“An aged wolf lays down the laws.”
“An aged evildoer, when he arrives at old age, will ordain laws to flee the young who do the same things which he himself did.”
Λύκος γηράσας νόμους ὁρίζει.
Νουθετήσει κακοῦργος εἰς γῆρας μολὼν
Φεύγειν τοὺς νέους ἅπερ αὐτὸς ἔπραξεν.
“A wolf is not scared to take from the multitude.”
“Neither votes, nor decrees, nor even the barring of doors will check the thieving mind.”
Λύκος ἀπὸ ἀριθμοῦ οὐ φοβεῖται λαβεῖν.
Τὸ κλεπτικὸν φρόνημα παύσει οὐδέπω
Οὐ ψῆφος, οὐ σφραγῖδες, οὐ κλείθρων θέσις.
“When the ape sees its own children, it says ‘These are not beautiful.’”
“Even when a mindless being is brought to perception, it recognizes that it has committed injustice in the things which it has done.”
Πίθηκος ἰδὼν τὰ ἑαυτοῦ τέκνα ἔφη “ταῦτα οὐ καλά.”
Εἰς αἴσθησιν καὶ ἄφρων ἐλάσας ποτὲ
῎Εγνωσεν ἀδικήσας ἐν οἷς ἔπραξεν.
<Proverb Missing in Text>
“The labors of lament [lead] to the ruin of tears, but the wailing of hunger does not seize the whip.”
Θρήνων μὲν πόνοι εἰς δακρύων <τὴν> φοράν,
Λιμοῦ δὲ κλαυθμὸς οὐκ αἴρει τὴν μάστιγα.
“A silent river runs deep below the earth.”
“A wicked man, though he seems gentle to those near him, holds them as slaves to his hidden evil.”
Σιγηρὸς ποταμὸς κατὰ γῆν βαθύς.
᾿Ανὴρ κακοῦργος πρᾶος τοῖς πέλας φανεὶς
Κεκρυμμένῃ κακίᾳ τοὺς δόλους ἔχει.
“Move even your hands with god.”
“Don’t sleep while you look upon chance; good fortune consists of being active in deeds.”
Σὺν θεῷ καὶ τὰς χεῖρας κίνει.
Τὴν τύχην βλέπων μὴ καθεύδειν ἔθελε·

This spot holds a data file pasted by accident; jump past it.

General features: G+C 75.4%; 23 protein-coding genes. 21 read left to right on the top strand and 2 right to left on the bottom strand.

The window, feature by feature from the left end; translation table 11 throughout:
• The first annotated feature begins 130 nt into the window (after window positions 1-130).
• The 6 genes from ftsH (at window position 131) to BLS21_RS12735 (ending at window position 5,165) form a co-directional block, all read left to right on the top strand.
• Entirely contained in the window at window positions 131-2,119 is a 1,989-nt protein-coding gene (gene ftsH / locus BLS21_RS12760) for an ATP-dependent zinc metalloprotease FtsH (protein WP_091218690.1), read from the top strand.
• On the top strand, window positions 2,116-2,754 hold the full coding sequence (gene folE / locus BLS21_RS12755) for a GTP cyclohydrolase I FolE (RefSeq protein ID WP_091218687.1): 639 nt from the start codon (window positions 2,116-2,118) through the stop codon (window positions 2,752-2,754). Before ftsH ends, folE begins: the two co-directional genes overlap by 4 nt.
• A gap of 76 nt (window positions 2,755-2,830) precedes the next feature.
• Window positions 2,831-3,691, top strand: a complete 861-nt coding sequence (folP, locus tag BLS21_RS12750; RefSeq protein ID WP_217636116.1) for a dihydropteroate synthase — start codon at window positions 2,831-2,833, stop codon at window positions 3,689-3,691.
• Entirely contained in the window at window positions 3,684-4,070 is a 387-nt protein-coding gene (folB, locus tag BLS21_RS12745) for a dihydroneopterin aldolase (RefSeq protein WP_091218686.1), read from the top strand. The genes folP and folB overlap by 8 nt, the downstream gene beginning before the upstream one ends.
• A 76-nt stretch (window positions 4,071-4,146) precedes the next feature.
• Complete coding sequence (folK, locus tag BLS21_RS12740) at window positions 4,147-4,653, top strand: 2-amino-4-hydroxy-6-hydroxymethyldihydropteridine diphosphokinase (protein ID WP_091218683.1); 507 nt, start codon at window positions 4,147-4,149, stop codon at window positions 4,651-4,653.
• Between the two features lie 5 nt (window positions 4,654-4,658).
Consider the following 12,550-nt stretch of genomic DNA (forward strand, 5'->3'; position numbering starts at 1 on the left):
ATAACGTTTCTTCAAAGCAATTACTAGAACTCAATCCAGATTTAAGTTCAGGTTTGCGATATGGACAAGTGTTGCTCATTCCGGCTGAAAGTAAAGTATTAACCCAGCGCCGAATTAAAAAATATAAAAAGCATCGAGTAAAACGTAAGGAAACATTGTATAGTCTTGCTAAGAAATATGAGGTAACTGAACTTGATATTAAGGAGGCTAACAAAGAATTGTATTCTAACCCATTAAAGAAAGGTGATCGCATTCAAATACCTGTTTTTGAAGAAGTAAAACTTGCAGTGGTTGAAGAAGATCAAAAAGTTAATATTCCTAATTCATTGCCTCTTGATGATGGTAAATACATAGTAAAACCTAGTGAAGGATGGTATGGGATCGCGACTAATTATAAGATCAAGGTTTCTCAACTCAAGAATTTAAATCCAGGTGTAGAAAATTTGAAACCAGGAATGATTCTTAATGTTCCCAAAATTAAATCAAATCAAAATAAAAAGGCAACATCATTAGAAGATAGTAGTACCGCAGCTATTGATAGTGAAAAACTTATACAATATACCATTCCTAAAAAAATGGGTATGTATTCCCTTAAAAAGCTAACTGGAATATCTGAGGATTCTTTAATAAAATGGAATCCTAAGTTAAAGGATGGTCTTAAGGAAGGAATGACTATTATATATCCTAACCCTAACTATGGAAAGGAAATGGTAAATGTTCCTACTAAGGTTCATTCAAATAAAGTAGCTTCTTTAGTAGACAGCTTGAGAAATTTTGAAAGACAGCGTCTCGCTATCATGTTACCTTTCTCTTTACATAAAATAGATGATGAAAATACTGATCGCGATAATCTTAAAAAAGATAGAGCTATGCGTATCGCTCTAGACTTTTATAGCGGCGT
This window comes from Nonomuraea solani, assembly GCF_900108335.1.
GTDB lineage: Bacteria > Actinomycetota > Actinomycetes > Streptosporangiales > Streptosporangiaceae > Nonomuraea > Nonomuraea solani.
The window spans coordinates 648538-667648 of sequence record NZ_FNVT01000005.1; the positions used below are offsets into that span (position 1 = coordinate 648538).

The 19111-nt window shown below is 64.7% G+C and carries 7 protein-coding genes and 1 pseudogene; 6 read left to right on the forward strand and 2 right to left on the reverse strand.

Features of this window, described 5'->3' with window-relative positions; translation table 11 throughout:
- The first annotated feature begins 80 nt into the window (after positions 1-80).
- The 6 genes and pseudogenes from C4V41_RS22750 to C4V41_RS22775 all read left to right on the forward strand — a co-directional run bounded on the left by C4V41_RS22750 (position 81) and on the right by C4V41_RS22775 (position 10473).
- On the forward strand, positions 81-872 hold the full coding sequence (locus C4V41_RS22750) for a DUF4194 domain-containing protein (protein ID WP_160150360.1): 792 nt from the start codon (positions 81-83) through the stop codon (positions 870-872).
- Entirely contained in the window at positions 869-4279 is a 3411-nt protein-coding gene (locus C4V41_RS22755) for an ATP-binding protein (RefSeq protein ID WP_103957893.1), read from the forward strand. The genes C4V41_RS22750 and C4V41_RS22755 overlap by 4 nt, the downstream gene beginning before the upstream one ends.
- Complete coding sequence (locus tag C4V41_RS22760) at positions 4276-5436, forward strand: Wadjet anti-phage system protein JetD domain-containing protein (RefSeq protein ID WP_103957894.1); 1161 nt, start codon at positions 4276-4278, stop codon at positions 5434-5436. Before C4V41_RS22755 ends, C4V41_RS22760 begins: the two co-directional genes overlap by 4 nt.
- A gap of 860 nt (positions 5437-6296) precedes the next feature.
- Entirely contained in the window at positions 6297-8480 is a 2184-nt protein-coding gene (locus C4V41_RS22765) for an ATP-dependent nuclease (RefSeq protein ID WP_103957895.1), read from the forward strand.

Εὐτυχία γὰρ ἀνδρὶ τὸ ἐν ἔργοις εἶναι.
“God is the avenger of a silent mouth.”
“He who honors fairness with his mind will have help against his enemies from the gods.”
Στόματος σιγῶντος θεὸς ἔκδικος.
᾿Επιείκειαν ὁ τῇ φρονήσει τιμῶν
Θεόθεν ἔξει τὴν κατ’ ἐχθρῶν βοήθειαν.
“I honor you and you do not perceive it; I dishonor you, so that you may perceive.”
“If senseless men do not rejoice in noble things, change their ungrateful minds with bad ones.”
Τιμῶ σε καὶ οὐκ αἰσθάνῃ· ἀτιμάζω σε, ἵνα αἴσθησιν λάβῃς.
Καλοῖς εἰ μὴ χαίρουσιν ἄνδρες ἄφρονες,
Κακοῖς ἀμείβου τὴν ἀχάριστον γνώμην.
“A needy spirit has come near in the assembly.”
“Whoever wanders in the market without money will grieve at heart as he looks upon all in vain.”
῎Ακερμος ἐν πανηγύρει δαίμων πελαζόμενος.
῞Οστις ἐν ἀγορᾷ χρημάτων δίχα φοιτᾷ,
Νοσεῖ τὴν φρένα μάτην τοὺς πάντας ὁρῶν.
“From a bad money-lender a chickpea.”
“When there is clear loss among all, consider it a windfall if you receive even the smallest portion.”
᾿Απὸ κακοῦ δανειστοῦ κἂν ὀρόβια
Ζημίας δήλης ἐν ἅπασι κειμένης,
Τοὐλάχιστον εἰ λάβοις ἕρμαιον κάλει.
2 thoughts on “Aesopic Proverbs 31-40: Old Wolves, Missing Proverbs”
Wow. Some of these just make no sense to me at all.
Yeah, and as I said earlier, the interpretations provided don’t make it any better! One can gather that these represent the wilted blossom of Greek learning.
I haven’t looked into the history of these or the textual tradition relating to them, but the problems seem to be inherent to the sentiments and expressions themselves, rather than copyists’ corruptions. This may be why we associate Aesop primarily with the fables and not these “Aesopic” proverbs.